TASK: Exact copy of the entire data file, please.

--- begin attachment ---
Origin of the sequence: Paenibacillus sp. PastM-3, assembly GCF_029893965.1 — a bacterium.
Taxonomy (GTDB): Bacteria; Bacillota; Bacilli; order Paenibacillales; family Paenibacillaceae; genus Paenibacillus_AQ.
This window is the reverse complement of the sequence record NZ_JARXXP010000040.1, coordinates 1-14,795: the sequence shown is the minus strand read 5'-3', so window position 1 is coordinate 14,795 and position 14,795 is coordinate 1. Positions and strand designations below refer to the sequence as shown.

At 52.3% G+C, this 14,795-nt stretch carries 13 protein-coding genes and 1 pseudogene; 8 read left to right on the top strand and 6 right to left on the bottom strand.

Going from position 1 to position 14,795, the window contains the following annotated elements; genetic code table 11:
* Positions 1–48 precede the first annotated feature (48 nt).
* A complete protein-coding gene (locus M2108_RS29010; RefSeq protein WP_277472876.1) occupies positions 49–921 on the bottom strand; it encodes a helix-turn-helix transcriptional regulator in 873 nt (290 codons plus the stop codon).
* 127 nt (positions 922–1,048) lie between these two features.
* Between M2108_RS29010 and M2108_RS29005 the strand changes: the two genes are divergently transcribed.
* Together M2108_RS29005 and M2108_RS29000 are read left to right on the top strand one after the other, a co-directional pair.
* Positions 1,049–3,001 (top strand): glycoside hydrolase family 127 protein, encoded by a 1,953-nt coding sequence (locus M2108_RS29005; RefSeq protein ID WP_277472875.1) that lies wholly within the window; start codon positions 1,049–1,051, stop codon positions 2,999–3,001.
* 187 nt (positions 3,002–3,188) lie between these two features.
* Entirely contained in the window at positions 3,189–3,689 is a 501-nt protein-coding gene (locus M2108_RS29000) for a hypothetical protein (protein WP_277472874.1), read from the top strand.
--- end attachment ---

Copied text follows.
Origin of the sequence: Paenibacillus sp. PastM-3, assembly GCF_029893965.1 — a bacterium.
Taxonomy (GTDB): Bacteria; Bacillota; Bacilli; order Paenibacillales; family Paenibacillaceae; genus Paenibacillus_AQ.
This window is the reverse complement of the sequence record NZ_JARXXP010000040.1, coordinates 1-14,795: the sequence shown is the minus strand read 5'-3', so window position 1 is coordinate 14,795 and position 14,795 is coordinate 1. Positions and strand designations below refer to the sequence as shown.

At 52.3% G+C, this 14,795-nt stretch carries 13 protein-coding genes and 1 pseudogene; 8 read left to right on the top strand and 6 right to left on the bottom strand.

Going from position 1 to position 14,795, the window contains the following annotated elements; genetic code table 11:
* Positions 1–48 precede the first annotated feature (48 nt).
* A complete protein-coding gene (locus M2108_RS29010; RefSeq protein WP_277472876.1) occupies positions 49–921 on the bottom strand; it encodes a helix-turn-helix transcriptional regulator in 873 nt (290 codons plus the stop codon).
* 127 nt (positions 922–1,048) lie between these two features.
* Between M2108_RS29010 and M2108_RS29005 the strand changes: the two genes are divergently transcribed.
* Together M2108_RS29005 and M2108_RS29000 are read left to right on the top strand one after the other, a co-directional pair.
* Positions 1,049–3,001 (top strand): glycoside hydrolase family 127 protein, encoded by a 1,953-nt coding sequence (locus M2108_RS29005; RefSeq protein ID WP_277472875.1) that lies wholly within the window; start codon positions 1,049–1,051, stop codon positions 2,999–3,001.
* 187 nt (positions 3,002–3,188) lie between these two features.
* Entirely contained in the window at positions 3,189–3,689 is a 501-nt protein-coding gene (locus M2108_RS29000) for a hypothetical protein (protein WP_277472874.1), read from the top strand.